Winchester upcycles Norman timber

Taken from the collection of The Antique Breadboard Museum, Putney:

A lacquered board with “Manners makyth man”, the motto of New College Oxford (1379), Winchester College (1382) and William of Wykeham (1324-1404), Bishop of Winchester (1366-1404), who founded them. The border is topped by the personal coat of arms of William of Wykeham amid lush acanthus leaves, which both establishments share.

Winchester College describes it thus: ‘argent two chevrons sable between three roses gules seeded or, barbed vert.’ The central silver inlay depicts a hircocervus, a mythical beast with Greek origins, which John Hoskins adapted to depict the many virtues of a perfect servant in 1579. It was located outside the kitchens of Winchester College. A verse accompanied the wall-painting translated from the Latin:

A trusty servant’s picture would you see,
This figure well survey, who’ever you be.
The porker’s snout not nice in diet shows;
The padlock shut, no secret he’ll disclose;
Patient, to angry lords the ass gives ear;
Swiftness on errand, the stag’s feet declare;
Laden his left hand, apt to labour saith;
The coat his neatness; the open hand his faith;
Girt with his sword, his shield upon his arm,
Himself and master he’ll protect from harm.
(Howard Staunton, The Great Schools of England (Shrahan, 1869)

Oak, 12″, Sheffield, 1907

Monogrammed Wedding Gift

Taken from the collection of The Antique Breadboard Museum, Putney:

A charming wedding board, possibly by an amateur, with the initials JES carved in gothic lettering in the central shield, on a basket-weave background, the border carved with plump wheat ears and chunky roses.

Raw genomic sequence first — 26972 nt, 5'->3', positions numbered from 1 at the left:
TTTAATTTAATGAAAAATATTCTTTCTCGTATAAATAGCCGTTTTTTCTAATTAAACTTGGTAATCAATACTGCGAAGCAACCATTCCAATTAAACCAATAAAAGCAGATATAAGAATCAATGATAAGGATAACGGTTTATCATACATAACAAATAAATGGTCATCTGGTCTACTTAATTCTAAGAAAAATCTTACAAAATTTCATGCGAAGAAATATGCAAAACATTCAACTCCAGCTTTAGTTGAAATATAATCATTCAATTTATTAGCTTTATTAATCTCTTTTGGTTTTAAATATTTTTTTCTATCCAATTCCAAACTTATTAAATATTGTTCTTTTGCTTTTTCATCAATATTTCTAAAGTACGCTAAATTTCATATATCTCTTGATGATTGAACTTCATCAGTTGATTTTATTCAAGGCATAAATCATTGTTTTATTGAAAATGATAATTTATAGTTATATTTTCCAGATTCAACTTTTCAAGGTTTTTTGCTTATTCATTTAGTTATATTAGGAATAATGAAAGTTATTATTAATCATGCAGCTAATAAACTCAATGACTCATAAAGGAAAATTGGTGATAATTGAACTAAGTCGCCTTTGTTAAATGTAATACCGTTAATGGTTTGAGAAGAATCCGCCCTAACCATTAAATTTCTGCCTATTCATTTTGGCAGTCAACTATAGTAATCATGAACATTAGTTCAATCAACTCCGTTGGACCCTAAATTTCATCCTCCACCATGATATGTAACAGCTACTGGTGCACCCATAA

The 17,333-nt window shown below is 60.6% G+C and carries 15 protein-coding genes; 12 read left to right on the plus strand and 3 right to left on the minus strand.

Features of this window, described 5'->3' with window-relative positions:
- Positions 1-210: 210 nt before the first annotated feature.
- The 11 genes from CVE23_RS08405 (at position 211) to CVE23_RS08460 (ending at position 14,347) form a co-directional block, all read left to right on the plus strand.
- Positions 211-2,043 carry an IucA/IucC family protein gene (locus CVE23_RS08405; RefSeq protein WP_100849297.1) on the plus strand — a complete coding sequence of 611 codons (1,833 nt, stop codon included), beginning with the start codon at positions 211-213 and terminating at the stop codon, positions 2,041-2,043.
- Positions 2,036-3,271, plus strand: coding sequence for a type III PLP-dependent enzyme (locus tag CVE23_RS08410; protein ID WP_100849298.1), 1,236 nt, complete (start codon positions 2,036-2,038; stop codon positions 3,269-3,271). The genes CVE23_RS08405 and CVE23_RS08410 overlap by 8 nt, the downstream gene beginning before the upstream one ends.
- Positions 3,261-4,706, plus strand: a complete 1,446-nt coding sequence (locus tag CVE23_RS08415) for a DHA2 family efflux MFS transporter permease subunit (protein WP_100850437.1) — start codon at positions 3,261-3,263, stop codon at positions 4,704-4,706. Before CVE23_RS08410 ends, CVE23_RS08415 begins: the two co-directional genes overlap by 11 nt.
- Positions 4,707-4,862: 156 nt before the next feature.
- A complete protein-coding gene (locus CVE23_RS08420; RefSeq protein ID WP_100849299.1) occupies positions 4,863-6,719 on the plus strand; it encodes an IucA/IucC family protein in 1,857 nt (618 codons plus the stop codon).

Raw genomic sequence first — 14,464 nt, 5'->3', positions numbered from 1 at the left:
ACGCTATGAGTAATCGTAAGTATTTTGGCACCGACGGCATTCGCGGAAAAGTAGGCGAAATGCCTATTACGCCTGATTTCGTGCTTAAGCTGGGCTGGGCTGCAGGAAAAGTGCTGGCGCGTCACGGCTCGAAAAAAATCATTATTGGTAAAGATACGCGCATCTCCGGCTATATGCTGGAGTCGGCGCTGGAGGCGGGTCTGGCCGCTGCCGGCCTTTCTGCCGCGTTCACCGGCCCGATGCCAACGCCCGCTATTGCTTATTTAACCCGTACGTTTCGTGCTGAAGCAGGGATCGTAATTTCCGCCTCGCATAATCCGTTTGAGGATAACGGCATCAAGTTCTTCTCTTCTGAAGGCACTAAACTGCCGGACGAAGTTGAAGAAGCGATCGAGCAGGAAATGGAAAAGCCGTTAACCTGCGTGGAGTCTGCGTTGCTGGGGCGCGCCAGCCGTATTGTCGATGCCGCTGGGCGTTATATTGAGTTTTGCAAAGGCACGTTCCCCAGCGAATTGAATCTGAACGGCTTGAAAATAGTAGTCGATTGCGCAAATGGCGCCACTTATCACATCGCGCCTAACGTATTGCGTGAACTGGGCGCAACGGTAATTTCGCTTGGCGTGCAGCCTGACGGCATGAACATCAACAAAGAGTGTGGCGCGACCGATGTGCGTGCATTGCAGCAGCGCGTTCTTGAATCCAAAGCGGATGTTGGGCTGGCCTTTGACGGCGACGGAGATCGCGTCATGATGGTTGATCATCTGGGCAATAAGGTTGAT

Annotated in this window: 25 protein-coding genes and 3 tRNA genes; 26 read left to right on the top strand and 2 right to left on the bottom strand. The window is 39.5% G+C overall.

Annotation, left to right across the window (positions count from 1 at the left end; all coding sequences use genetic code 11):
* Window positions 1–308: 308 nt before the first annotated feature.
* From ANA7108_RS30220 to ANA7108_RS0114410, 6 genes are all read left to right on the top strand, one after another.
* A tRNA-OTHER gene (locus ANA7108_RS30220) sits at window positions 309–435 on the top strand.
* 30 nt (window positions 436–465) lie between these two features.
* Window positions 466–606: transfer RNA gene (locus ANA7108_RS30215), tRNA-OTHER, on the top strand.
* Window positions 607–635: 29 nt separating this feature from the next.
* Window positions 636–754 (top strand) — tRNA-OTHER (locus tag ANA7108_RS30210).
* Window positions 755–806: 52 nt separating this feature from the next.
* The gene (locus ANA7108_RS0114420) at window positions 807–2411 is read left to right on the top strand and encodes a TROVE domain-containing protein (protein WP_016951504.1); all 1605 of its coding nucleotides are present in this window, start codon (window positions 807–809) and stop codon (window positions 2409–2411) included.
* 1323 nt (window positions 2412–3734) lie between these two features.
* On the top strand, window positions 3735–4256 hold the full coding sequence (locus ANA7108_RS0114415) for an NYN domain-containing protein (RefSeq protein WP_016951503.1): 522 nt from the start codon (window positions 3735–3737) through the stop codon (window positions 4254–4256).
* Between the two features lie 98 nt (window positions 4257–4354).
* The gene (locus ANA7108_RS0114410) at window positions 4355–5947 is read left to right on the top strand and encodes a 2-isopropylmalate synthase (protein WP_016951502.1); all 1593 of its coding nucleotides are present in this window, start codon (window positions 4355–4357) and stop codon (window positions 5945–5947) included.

Sycamore, 11″, 1800s

An exercise in Gothic

Taken from the collection of The Antique Breadboard Museum, Putney:

“Take freely and thankfully”, elegantly incised in Gothic lettering with leafy tendrils playfully interspersed between the words. Like the vast majority of bread boards, no evidence of the workshop, carver, date or location is indicated.

Sizeable crack, sycamore, 12″, 1800s.

Humanity not morality

Taken from the collection of The Antique Breadboard Museum, Putney:

A porcelain bread platter with an intricately painted central roundel depicting Jesus with his disciples in the cornfield, signed H Warren, referring to Mark 2:23 of the New Testament. The raised rim is decorated with wheat and barley stalks on the outside and a ribbed blue stripe on the inside.

Good condition, cracks to glazing at back, unstamped, 13″, 1800s. Henry Warren (1794-1879) was a notable painter, watercolourist, draughtsman and illustrator, who specialised in portraits and landscapes.

Jesus Is Lord of the Sabbath – Mark 2:23-28
23. One Sabbath, Jesus was going through the grain fields, and as his disciples walked along, they began to pick some heads of grain. 24. The Pharisees said to him, “Look, why are they doing what is unlawful on the Sabbath?” 25. He answered, “Have you never read what David did when he and his companions were hungry and in need? 26. In the days of Abiathar the high priest, he entered the house of God and ate the consecrated bread, which is lawful only for priests to eat. And he also gave some to his companions.” 27. Then he said to them, “The Sabbath was made for man, not man for the Sabbath. 28. So the Son of Man is Lord even of the Sabbath.”

Latest must-have in 1848

TAKEN FROM THE COLLECTION OF THE ANTIQUE BREADBOARD MUSEUM, PUTNEY:
A unique family board commissioned by the Sophia Child-Villiers with two Earl’s coronets, top and bottom, distinguishable by the five lofty rays topped by balls, and complimented by four letter Js, one on either side, in mirror image, resembling vines. ‘Middleton’, carved twice in elegant Gothic lettering, refers to the Villiers family’s country seat of Middleton Park in Middleton Stoney, Oxfordshire.
 
An article entitled ‘Potato Bowls’ on p.368 in the Art Union Journal of 1848 reads: “Among the bread-platters which Mr Rogers continues to carve in considerable quantities, we may mention a number which have been produced for special positions: such as one of exquisite finish for the Duke of Richmond, inscribed in ornamental letters with the word “Glenfiddich”; a second for the Countess of Jersey with the family name “Middleton”; and a third, more remarkable than the rest, for Sir Robert Menzies, having, in Saxon characters, the motto, “VIL GOD I ZAL”.”

There is considerable wear to the surface and rim, with worm damage, 13″,
limewood, 1848.